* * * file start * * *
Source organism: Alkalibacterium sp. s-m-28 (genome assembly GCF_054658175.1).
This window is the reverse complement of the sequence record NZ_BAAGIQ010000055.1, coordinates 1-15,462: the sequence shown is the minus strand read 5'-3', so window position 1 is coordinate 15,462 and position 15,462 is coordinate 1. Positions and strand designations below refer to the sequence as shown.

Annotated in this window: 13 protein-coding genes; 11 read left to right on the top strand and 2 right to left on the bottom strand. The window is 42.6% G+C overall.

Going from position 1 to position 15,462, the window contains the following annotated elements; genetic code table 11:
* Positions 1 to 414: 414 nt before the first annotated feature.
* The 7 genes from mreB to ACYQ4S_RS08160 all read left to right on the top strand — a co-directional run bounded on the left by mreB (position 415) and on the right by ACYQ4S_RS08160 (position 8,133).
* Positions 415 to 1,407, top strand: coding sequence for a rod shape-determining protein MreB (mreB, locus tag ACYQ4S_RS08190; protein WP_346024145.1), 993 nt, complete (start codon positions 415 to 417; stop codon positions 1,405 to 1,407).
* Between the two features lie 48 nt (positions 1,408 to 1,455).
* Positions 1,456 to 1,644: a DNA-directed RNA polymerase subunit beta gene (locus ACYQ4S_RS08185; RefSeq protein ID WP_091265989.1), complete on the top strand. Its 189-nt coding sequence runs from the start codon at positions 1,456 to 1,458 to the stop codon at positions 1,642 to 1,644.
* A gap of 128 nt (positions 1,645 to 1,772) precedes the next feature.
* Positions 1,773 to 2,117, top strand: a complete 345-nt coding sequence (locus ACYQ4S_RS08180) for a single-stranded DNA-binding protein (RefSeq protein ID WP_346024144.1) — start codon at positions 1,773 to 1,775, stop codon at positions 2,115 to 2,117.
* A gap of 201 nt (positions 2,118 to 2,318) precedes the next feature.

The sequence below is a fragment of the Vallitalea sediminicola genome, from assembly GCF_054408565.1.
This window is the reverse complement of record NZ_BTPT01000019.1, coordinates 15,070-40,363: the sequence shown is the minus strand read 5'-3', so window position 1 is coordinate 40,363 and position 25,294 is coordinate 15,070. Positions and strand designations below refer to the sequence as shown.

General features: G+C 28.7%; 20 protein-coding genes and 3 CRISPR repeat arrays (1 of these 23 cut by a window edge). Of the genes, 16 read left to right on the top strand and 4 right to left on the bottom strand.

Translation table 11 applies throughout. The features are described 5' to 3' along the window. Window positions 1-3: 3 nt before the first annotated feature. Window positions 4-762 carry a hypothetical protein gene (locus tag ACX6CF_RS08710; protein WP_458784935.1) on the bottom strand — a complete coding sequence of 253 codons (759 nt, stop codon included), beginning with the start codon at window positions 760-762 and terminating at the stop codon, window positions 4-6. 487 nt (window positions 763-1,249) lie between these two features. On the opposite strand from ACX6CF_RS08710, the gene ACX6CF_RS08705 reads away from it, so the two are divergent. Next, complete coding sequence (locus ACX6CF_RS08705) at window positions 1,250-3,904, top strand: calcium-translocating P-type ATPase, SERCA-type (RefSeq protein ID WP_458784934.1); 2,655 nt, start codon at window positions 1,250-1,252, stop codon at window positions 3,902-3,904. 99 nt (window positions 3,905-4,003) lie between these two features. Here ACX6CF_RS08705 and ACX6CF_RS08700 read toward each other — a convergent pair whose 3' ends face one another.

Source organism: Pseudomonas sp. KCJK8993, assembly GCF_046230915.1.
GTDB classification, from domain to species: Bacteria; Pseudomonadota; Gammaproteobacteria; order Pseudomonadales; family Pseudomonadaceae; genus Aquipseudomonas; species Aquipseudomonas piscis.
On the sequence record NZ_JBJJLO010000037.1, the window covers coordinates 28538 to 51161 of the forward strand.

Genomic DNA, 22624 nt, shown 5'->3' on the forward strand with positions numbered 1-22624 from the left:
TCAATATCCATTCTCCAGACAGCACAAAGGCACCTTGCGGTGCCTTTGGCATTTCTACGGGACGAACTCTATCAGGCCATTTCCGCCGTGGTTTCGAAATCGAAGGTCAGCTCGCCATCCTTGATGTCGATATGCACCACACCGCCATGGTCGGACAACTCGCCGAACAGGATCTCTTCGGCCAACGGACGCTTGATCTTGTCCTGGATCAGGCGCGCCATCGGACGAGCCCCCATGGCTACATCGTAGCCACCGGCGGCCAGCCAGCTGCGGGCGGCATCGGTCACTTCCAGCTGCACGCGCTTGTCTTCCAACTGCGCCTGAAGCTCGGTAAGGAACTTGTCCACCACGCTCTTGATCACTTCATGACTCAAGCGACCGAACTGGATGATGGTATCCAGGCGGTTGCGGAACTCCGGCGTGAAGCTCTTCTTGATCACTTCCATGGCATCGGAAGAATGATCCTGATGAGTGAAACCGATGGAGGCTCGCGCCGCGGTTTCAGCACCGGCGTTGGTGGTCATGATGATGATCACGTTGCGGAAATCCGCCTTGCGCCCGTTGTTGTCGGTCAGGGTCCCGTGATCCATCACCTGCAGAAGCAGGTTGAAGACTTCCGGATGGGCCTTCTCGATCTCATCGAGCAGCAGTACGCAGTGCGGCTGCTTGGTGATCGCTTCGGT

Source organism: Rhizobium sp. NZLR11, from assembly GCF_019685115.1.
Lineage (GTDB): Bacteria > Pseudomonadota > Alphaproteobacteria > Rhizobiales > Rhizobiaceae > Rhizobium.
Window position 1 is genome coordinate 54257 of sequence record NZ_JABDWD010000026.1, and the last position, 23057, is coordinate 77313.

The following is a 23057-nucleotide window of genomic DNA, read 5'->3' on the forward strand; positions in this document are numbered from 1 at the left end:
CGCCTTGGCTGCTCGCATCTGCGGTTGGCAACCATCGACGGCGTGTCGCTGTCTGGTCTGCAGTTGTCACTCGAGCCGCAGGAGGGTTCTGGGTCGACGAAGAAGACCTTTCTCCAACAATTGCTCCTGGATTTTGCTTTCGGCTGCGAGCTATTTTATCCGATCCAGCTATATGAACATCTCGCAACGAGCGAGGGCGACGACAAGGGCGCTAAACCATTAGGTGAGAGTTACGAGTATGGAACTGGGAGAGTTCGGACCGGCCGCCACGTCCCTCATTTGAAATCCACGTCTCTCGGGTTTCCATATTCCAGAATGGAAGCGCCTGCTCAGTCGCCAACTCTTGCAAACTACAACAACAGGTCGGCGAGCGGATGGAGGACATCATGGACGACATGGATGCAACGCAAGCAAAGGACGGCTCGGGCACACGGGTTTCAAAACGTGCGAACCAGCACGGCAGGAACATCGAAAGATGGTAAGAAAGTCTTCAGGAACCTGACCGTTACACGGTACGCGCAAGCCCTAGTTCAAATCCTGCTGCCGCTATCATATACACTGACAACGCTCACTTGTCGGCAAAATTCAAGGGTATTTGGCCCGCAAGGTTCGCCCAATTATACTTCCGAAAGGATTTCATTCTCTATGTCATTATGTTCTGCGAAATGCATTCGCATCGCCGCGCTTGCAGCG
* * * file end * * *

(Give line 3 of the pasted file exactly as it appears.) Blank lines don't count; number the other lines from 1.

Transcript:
Annotated in this window: 13 protein-coding genes; 11 read left to right on the top strand and 2 right to left on the bottom strand. The window is 42.6% G+C overall.